A key element in safeguarding sensitive patient data and ensuring broader HIPAA compliance is that of document shredding. As such, shredding is a critical consideration in the overall management of your medical facility. The first reason for this is that full compliance keeps your patients safe, and this in turn engenders a sense of trust in the professional nature of the facility and those who operate it. Second, staying on top of compliance helps you steer clear of costly fines from OSHA that might otherwise be incurred.
Avoiding HIPAA Violations with Document Destruction
The first task is to gain a comprehensive understand of what HIPAA is and how it works within the context of medical facility administration. HIPAA, also known as the Health Insurance Portability and Accountability Act, came into being back in 1996, and it is a legislative framework designed to safeguard the privacy and medical data of all patients. Information of this type is referred to as PHI, or protected health information.
Consequences of HIPAA Violations
When your facility fails to achieve compliance with HIPAA rules, there are a number of ramifications that can vary in relation to the seriousness of the breach, and these can include things such as licensing loss as well as expensive fines.
Furthermore, individual patients whose health information is ultimately compromised or unlawfully disclosed because of your failure to comply has the right to initiate litigation against the facility. This is never an outcome a medical facility operator wants to have happen.
Clearly, there is a lot at stake when it comes to adherence to HIPAA rules, and if you do not educate yourself about exactly what is required, the fallout can be severe indeed.
The Role of Document Destruction in HIPAA Compliance
The idea behind document shredding in the HIPAA context is that every paper document containing patient information will be destroyed to an extent that the data cannot be used by anyone else for any reason. This is a process that is central to achieving compliance with HIPAA, and all medical facilities that generate documentation of this sort must take steps to fully comply.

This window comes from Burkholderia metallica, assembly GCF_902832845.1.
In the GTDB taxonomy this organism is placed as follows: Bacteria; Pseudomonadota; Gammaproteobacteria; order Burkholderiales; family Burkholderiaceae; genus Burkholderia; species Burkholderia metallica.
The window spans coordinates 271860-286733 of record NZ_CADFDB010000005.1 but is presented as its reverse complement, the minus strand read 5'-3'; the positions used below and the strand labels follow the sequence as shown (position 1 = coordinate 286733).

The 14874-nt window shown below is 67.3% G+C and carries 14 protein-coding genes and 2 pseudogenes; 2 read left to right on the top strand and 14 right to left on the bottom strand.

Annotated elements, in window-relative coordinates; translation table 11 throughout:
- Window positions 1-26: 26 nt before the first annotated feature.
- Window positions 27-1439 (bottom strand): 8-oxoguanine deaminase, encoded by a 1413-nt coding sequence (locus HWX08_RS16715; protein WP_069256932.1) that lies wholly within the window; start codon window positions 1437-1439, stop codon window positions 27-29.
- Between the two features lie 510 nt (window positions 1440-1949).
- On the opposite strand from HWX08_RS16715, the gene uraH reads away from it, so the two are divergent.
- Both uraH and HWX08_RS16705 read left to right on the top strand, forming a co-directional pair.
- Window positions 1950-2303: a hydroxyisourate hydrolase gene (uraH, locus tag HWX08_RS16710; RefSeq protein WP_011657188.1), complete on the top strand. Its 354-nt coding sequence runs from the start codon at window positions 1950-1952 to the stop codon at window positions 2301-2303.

Prohibited Actions Concerning PHI
Though many medical facilities have migrated their recordkeeping to electronic storage, and PHI resides on servers rather than on paper, it seems almost certain that at least some information will be retained on physical documentation within the facility. As such, all those within the facility who have access to such documents need to be familiar with what is and is not permitted under the law.
First of all, it is forbidden for anyone within the facility to toss this type of documentation in trash cans or outdoor dumpsters. Items of this nature must never be allowed to sit in an office so that they are exposed or accessible to members of the public or staffers who lack authorization to view them. Any drawers or file cabinets that store documents of this sort must always be kept locked.
Reasons to Work with Shred Confidential for Proper Document Destruction
Professional document shredding companies know how to help get your facility into full compliance with HIPAA rules, but the key is to select a firm that possesses vast experience in this realm and is highly-trained on all relevant regulations.
Make certain that any prospective document shredding company is well-versed in all HIPAA protocols, because if they lack detailed information about the law, they may not be trustworthy in terms of ensuring your compliance.
Any company you are considering hiring should also be knowledgeable in a range of different document destruction methods. While pulverizing and pulping are options for paper documents, shredding is known to be a convenient method that still achieves the desired result.
A reputable shredding company is one that will always work hard to keep document destruction costs down. This sometimes requires transporting documentation from the medical facility to an off-site location for the purpose of shredding as well as final disposal.
Top-notch shredding services will also be able to deliver all documentation and proof of destruction practices in the event an OSHA audit is initiated in reference to your facility. Official certificates of document destruction following shredding should be issued as standard practice for this very purpose.
Always bear in mind that as the medical facility operator, you bear responsibility for maintaining the confidentiality of personal health information of patients. Though you may engage the services of a third party vendor to assist with your duties, the liability for compliance still rests with you. This means that extreme care must be used when choosing a company to help with document destruction tasks. Look for a firm that can demonstrate real expertise within the industry, and you will be able to rest assured that your interests are being protected.
The process of selecting a document destruction company is not one to be taken lightly. The ramifications of making a bad decision in this realm can be extremely harmful to a medical facility and may last for years. Due diligence is required in order to find a firm with a track record of successful work on behalf of similarly-situated entities. Fortunately, with a bit of legwork, it is possible to find the help you need with this most vital of administrative tasks.
If you are interested in learning more about an array of available document shredding options and the ways in which your facility can achieve full legal compliance, get in touch with the professionals at Shred Confidential, a full-service shredding enterprise located in Southern California.